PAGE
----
The LINK Methodology comprises four key tools that are designed to kick off, implement and conclude a participative innovation process in the iterative manner of a “design-test-check-act” cycle.  The methodology is highly adaptive and grounded in the growing literature around business models as a design/development tool to augment the effectiveness of business processes to fight poverty.

In the 2.0 version, you will find a methodology implemented by research projects in Latin-America (Colombia, Panamá, Ecuador, Nicaragua, Honduras, Peru) and Africa alongside the successful results of more than 40 business models derived from farmer studies.

You can also download the first version, available both in English and Spanish.

Contact: Mark Lundy (m.lundy@cgiar.org)

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This guide (available in Spanish only) is built around the critical analysis of activities carried out within development intervention, comparing problems and opportunities before the intervention with the results obtained after the intervention and analysing what interventions would be repeated and what interventions would not be repeated and why.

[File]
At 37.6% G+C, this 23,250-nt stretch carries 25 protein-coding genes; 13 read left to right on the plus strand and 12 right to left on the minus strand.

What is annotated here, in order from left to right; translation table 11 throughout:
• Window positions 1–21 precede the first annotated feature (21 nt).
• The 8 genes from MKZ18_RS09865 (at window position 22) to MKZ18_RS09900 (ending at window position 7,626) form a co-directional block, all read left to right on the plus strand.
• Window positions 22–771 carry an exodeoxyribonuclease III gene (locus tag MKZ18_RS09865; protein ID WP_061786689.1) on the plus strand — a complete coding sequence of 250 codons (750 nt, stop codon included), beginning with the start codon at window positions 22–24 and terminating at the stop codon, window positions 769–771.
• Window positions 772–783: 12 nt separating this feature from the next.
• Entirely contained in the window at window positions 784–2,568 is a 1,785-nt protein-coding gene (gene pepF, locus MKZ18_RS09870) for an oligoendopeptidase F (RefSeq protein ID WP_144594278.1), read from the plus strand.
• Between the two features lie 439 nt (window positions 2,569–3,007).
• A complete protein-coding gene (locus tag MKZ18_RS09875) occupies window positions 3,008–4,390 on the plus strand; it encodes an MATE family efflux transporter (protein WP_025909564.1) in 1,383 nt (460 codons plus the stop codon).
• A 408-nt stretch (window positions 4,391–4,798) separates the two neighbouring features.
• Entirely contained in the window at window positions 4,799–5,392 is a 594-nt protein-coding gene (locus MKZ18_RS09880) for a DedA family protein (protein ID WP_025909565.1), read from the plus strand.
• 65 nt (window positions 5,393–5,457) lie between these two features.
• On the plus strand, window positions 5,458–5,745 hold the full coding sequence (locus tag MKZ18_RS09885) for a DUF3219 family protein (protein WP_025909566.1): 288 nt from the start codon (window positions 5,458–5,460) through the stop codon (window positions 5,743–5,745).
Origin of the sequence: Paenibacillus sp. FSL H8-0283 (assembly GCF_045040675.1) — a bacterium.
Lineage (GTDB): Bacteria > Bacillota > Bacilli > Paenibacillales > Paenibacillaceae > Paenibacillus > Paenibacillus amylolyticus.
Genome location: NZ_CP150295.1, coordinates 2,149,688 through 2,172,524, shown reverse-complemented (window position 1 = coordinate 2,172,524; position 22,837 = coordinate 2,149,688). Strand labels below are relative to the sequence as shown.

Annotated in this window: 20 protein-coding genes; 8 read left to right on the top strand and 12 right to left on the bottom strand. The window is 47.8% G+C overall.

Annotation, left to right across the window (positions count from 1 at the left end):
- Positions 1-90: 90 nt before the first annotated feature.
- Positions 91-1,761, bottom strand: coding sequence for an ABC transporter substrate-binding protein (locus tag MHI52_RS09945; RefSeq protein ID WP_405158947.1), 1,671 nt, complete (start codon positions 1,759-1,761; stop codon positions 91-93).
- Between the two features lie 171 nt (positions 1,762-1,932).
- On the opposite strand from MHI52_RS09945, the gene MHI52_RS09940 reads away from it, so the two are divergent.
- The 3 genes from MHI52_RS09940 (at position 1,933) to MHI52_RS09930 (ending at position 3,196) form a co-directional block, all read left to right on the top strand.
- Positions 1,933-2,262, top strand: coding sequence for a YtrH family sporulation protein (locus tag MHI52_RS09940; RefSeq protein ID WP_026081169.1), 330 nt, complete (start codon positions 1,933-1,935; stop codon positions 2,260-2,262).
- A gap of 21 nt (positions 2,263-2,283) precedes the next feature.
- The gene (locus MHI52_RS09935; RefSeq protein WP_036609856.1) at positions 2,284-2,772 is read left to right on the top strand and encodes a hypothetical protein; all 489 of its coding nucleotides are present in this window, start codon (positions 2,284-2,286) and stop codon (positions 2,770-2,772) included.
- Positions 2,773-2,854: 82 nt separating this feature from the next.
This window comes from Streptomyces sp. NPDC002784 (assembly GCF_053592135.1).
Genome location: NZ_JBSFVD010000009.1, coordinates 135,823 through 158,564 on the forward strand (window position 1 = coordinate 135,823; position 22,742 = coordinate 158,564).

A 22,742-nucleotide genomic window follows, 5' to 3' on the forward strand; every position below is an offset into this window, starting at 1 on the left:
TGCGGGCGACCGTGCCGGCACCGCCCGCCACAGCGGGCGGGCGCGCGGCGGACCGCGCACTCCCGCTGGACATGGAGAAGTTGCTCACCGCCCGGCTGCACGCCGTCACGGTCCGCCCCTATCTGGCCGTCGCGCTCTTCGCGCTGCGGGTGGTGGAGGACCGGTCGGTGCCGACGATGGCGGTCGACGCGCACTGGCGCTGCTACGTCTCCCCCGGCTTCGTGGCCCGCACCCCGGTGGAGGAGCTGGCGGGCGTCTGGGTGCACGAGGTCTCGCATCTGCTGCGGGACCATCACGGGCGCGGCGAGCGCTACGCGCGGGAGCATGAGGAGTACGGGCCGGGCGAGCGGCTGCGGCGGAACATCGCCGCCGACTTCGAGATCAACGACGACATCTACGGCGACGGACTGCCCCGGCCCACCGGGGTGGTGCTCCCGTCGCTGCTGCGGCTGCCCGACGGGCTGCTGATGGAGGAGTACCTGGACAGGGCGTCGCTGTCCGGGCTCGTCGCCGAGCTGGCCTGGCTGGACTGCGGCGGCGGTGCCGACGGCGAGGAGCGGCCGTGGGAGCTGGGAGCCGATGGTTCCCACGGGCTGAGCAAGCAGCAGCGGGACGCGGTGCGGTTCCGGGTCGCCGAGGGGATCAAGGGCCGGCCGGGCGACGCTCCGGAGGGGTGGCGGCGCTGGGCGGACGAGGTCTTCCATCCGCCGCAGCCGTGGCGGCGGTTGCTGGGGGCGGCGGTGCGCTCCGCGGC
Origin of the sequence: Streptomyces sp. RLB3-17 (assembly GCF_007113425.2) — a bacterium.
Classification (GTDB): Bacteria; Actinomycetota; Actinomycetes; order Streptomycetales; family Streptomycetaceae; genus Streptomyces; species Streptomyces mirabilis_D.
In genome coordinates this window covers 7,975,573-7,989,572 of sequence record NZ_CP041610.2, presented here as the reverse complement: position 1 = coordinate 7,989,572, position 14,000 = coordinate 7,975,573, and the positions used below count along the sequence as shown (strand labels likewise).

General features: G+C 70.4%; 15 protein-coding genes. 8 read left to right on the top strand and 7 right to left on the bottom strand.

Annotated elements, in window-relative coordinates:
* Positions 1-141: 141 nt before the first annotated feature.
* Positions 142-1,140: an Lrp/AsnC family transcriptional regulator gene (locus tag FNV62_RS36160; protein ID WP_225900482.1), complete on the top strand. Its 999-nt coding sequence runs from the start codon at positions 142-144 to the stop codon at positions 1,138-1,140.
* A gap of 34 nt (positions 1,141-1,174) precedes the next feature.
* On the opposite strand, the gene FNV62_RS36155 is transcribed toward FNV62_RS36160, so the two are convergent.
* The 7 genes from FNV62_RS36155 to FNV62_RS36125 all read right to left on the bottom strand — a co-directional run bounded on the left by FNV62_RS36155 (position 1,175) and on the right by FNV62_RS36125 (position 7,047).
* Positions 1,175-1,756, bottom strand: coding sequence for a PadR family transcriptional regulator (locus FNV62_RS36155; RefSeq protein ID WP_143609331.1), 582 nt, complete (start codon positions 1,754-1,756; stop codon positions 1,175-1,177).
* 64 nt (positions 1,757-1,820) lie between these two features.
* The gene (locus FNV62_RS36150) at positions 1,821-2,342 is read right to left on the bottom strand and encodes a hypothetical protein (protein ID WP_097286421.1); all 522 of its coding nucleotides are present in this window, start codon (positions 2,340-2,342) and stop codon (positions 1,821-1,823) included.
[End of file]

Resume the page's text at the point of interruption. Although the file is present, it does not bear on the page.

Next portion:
Contact: Erika Eliana Mosquera (e.e.mosquera@cgiar.org)

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This guide (available in Spanish only) is based on experiences of Colombian and Nicaraguan businessmen who worked as innovation managers in agro industries, value chains and communities, and managed to improve production systems, productive units, product, marketing and even the functioning of organizations. The objective of this guide is to show in a practical, simple and dynamic way, how to implement the key elements of the “Promoters of Innovation for Rural Agro-industry” (GIAR, the Spanish acronym) methodology.

Contact: Jhon Jairo Hurtado (j.hurtado@cgiar.org)